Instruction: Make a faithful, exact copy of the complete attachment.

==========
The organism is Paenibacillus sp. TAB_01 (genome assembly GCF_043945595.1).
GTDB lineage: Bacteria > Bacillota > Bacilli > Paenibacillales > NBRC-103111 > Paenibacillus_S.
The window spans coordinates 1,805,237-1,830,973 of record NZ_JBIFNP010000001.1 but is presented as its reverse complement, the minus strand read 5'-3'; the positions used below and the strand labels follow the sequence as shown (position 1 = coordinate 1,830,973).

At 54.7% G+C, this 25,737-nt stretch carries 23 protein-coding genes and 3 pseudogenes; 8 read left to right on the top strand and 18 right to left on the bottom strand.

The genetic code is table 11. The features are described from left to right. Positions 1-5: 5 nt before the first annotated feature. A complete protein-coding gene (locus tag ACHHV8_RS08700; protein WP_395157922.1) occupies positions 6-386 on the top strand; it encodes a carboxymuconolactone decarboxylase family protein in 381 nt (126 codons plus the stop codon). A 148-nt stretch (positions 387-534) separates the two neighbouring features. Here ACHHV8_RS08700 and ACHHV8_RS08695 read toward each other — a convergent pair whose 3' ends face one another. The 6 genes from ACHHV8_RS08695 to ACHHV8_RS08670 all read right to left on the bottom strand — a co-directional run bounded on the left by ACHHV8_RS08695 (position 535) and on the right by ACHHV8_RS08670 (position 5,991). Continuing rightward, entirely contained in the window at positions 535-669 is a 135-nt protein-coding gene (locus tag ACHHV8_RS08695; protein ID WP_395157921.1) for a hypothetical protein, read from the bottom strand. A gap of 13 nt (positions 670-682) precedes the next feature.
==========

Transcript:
The organism is Paenibacillus sp. TAB_01 (genome assembly GCF_043945595.1).
GTDB lineage: Bacteria > Bacillota > Bacilli > Paenibacillales > NBRC-103111 > Paenibacillus_S.
The window spans coordinates 1,805,237-1,830,973 of record NZ_JBIFNP010000001.1 but is presented as its reverse complement, the minus strand read 5'-3'; the positions used below and the strand labels follow the sequence as shown (position 1 = coordinate 1,830,973).

At 54.7% G+C, this 25,737-nt stretch carries 23 protein-coding genes and 3 pseudogenes; 8 read left to right on the top strand and 18 right to left on the bottom strand.

The genetic code is table 11. The features are described from left to right. Positions 1-5: 5 nt before the first annotated feature. A complete protein-coding gene (locus tag ACHHV8_RS08700; protein WP_395157922.1) occupies positions 6-386 on the top strand; it encodes a carboxymuconolactone decarboxylase family protein in 381 nt (126 codons plus the stop codon). A 148-nt stretch (positions 387-534) separates the two neighbouring features. Here ACHHV8_RS08700 and ACHHV8_RS08695 read toward each other — a convergent pair whose 3' ends face one another. The 6 genes from ACHHV8_RS08695 to ACHHV8_RS08670 all read right to left on the bottom strand — a co-directional run bounded on the left by ACHHV8_RS08695 (position 535) and on the right by ACHHV8_RS08670 (position 5,991). Continuing rightward, entirely contained in the window at positions 535-669 is a 135-nt protein-coding gene (locus tag ACHHV8_RS08695; protein ID WP_395157921.1) for a hypothetical protein, read from the bottom strand. A gap of 13 nt (positions 670-682) precedes the next feature.